Haggling is not negotiating. I repeat, haggling is not negotiating. You are just “meeting in the middle.”
I remember watching an episode of the BBC’s “The Apprentice” in which the task was to buy a list of items in London. The would-be apprentice, Jim, went to a butcher to buy a steak. It was a classic haggle. The butcher started high and Jim started low. They ultimately met in the middle.
This back and forth is haggling, which is a valid method of resolving a conflict. But other ways to resolve a conflict exist, including negotiation. The difference is that haggling is just about the price, and largely the outcome depends on who starts the highest or lowest. But negotiation is about trading variables and takes more skill, which makes it an art rather than a blunt instrument.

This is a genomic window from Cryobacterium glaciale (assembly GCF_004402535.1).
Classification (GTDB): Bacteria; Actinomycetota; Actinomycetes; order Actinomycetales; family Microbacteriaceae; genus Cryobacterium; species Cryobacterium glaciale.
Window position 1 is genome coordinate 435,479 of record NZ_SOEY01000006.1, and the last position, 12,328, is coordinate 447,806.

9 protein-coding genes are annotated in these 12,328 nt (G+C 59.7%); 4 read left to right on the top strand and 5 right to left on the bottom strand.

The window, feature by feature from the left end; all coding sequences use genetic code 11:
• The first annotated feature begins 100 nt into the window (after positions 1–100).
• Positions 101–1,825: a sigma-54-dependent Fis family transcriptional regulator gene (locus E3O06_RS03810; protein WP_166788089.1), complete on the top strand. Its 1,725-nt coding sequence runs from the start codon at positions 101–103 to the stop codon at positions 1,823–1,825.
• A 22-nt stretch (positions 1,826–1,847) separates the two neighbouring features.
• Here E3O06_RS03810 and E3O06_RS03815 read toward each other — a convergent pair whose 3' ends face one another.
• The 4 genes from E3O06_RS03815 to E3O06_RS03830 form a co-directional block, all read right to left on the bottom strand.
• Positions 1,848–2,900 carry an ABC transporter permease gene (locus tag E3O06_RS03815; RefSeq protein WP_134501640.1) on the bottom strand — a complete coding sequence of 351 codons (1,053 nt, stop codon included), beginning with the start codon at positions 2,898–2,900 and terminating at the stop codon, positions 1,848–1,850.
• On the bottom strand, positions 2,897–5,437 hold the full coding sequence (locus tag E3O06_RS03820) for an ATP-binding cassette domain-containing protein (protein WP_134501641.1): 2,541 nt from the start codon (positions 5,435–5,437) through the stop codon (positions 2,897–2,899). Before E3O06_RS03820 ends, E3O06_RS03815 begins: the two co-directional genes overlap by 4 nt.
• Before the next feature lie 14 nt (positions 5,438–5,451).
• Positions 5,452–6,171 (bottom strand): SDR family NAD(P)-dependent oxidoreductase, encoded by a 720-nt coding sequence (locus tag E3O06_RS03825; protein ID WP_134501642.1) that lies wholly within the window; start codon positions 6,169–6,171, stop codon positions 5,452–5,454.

Learning the art of negotiation can be done with a few simple, yet effective tools.
Tool 1: The Up-and-Over
As a child, my family lived in a modest three-bedroom house in Laindon, Essex. It had one of those garages at the front of the house but you couldn’t get to the garage through the house even though it was integrated into the building. You could only get to it through the big up-and-over door.
“Up and over” is also a negotiating tool to use when you want to counter propose, which means to reject an offer and replace it with one that suits you better.
Let’s say you are selling your car. After looking the car up and down and kicking the tires, the buyer says, “Would you take $4,500 instead?” Typically, you’d haggle and say, “No, but I would accept $5,000,” and on the haggle goes until you meet in the middle. In a negotiation, you might say, “If you can buy the other car I am selling too, I could move on the price.” “Another car?” the buyer replies. “I don’t want another car. That’s silly.”
Darren Smith, Founder and Chief Meaning Officer Making Business Matter